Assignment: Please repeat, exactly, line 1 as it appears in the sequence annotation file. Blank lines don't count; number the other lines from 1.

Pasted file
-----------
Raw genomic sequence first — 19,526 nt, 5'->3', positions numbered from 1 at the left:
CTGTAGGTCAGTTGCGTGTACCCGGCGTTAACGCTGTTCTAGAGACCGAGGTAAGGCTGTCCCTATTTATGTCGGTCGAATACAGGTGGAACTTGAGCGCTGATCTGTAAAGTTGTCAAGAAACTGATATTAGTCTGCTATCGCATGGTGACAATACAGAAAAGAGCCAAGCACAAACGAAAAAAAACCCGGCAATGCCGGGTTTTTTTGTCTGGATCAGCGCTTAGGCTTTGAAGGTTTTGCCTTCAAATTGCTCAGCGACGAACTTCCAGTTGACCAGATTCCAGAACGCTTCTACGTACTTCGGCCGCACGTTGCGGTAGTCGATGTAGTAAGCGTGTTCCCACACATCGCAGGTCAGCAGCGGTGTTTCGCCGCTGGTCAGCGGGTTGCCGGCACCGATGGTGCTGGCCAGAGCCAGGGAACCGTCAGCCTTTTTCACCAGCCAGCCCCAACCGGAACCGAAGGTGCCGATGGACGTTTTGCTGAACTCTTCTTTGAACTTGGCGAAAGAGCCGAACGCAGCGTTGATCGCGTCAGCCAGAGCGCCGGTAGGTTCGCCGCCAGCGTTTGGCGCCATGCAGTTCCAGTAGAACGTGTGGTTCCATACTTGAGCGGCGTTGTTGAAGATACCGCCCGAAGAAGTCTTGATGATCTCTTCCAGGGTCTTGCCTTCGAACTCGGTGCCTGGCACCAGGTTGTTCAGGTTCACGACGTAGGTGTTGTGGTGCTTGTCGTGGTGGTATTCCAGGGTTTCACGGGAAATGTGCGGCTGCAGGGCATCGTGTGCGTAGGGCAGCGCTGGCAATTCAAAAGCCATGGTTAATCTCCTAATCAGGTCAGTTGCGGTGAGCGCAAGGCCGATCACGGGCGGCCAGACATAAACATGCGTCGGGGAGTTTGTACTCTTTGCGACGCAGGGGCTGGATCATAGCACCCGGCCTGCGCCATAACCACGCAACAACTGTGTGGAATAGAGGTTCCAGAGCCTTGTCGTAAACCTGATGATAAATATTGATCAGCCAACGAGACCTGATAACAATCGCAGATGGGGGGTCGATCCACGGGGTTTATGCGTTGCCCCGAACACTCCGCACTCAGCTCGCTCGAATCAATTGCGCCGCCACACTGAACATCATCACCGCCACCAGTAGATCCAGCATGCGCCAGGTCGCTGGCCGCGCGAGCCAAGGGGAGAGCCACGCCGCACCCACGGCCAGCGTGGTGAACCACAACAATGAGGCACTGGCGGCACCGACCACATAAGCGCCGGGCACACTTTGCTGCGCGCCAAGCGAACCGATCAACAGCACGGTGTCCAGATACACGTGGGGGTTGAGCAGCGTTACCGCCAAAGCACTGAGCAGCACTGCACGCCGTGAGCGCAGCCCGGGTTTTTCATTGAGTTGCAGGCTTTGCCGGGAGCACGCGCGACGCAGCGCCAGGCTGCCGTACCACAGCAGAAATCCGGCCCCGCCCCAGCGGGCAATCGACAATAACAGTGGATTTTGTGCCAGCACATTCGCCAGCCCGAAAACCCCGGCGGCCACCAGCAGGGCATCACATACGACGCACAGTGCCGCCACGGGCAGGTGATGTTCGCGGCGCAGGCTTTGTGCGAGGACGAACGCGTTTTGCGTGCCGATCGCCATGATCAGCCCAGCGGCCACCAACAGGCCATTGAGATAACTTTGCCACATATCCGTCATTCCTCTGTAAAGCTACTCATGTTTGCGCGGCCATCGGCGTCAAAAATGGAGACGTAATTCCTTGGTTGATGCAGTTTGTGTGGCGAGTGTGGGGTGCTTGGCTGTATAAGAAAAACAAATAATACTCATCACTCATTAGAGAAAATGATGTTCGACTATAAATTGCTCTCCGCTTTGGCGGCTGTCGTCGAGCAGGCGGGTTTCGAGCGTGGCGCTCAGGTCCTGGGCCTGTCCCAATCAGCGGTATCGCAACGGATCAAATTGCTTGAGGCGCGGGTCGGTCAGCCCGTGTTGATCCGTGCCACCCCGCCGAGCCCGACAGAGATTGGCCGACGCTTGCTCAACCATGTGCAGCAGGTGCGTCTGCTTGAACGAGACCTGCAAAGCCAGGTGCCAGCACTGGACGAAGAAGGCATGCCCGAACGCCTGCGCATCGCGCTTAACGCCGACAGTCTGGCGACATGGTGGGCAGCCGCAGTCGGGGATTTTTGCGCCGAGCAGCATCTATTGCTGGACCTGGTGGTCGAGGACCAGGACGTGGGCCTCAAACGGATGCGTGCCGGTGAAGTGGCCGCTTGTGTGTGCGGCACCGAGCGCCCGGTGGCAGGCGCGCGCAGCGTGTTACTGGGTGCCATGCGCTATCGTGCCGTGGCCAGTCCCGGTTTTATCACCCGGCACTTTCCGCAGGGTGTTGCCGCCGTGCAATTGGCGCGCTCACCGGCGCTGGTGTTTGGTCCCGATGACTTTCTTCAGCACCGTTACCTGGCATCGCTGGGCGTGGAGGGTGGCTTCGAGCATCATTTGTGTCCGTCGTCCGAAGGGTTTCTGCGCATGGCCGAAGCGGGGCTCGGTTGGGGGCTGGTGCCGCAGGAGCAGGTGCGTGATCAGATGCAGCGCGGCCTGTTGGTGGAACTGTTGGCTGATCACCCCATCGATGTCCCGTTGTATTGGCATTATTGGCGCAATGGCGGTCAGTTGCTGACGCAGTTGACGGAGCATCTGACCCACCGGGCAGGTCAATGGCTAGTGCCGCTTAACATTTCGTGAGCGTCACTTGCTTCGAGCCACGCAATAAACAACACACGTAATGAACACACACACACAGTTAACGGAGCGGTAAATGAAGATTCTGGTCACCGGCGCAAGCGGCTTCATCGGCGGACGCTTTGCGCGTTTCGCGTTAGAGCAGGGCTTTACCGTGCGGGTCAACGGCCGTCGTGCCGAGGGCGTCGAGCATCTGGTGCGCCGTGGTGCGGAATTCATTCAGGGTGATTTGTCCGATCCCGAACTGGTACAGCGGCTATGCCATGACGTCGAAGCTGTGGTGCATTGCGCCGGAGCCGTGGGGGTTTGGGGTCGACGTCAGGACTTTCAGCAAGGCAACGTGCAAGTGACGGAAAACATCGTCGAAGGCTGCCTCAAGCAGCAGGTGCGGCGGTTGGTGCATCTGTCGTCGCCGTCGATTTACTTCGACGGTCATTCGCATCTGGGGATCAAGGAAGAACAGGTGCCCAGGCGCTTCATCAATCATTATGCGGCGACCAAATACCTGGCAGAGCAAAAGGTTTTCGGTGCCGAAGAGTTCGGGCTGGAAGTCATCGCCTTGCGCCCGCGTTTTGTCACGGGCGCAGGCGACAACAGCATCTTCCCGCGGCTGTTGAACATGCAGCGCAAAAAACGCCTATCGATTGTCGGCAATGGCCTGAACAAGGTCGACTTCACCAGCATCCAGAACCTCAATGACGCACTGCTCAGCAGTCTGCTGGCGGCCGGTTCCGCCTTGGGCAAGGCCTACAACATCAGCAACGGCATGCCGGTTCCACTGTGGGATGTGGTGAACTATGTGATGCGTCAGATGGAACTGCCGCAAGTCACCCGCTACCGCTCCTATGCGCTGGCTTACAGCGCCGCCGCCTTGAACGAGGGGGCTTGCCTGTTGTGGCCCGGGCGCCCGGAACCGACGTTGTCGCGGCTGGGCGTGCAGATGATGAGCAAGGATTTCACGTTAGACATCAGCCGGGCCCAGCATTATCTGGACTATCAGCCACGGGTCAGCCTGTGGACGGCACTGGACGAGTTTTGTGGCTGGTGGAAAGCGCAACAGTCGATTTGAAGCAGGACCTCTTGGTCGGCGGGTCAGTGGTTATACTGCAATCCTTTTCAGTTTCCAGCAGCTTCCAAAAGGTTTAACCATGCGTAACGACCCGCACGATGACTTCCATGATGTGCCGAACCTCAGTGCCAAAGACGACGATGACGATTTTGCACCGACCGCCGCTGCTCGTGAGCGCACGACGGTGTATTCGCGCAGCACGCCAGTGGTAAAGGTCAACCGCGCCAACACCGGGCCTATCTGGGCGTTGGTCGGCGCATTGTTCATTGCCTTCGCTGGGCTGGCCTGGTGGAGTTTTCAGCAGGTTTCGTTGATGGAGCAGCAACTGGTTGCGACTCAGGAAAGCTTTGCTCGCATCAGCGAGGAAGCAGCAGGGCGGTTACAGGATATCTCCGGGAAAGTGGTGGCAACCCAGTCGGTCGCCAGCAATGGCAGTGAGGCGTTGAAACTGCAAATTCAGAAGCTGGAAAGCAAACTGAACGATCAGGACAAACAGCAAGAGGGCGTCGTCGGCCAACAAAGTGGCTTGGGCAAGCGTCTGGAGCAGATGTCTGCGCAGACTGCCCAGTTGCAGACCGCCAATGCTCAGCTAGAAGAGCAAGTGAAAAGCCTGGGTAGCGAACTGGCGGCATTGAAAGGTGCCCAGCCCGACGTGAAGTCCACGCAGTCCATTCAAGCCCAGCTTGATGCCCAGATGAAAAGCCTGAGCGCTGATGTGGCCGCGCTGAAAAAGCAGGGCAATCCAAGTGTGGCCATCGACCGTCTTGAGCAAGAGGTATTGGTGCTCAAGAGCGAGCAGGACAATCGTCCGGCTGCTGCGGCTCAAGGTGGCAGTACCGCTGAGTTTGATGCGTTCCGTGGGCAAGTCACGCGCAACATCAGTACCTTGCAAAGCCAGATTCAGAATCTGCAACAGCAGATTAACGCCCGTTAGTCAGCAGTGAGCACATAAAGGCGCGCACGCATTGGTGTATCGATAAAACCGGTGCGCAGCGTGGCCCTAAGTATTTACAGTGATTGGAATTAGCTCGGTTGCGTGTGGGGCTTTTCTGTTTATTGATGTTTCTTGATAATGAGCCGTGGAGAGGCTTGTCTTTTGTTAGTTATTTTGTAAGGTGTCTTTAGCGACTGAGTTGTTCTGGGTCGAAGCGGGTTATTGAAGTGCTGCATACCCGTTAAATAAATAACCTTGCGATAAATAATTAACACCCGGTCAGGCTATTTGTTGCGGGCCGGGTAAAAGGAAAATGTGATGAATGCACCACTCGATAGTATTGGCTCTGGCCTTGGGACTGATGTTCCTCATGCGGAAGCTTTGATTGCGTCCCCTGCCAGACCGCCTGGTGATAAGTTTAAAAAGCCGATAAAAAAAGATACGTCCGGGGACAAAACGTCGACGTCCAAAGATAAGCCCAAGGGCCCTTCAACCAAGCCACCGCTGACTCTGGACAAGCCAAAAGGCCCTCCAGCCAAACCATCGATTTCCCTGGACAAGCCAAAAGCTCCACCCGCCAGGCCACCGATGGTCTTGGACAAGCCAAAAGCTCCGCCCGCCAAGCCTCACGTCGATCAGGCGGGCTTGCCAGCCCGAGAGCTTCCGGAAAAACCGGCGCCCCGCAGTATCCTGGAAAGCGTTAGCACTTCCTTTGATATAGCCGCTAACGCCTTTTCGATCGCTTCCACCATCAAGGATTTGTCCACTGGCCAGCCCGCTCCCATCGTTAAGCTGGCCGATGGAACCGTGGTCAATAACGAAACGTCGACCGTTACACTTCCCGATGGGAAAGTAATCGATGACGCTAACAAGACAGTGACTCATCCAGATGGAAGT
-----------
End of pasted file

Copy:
Raw genomic sequence first — 19,526 nt, 5'->3', positions numbered from 1 at the left: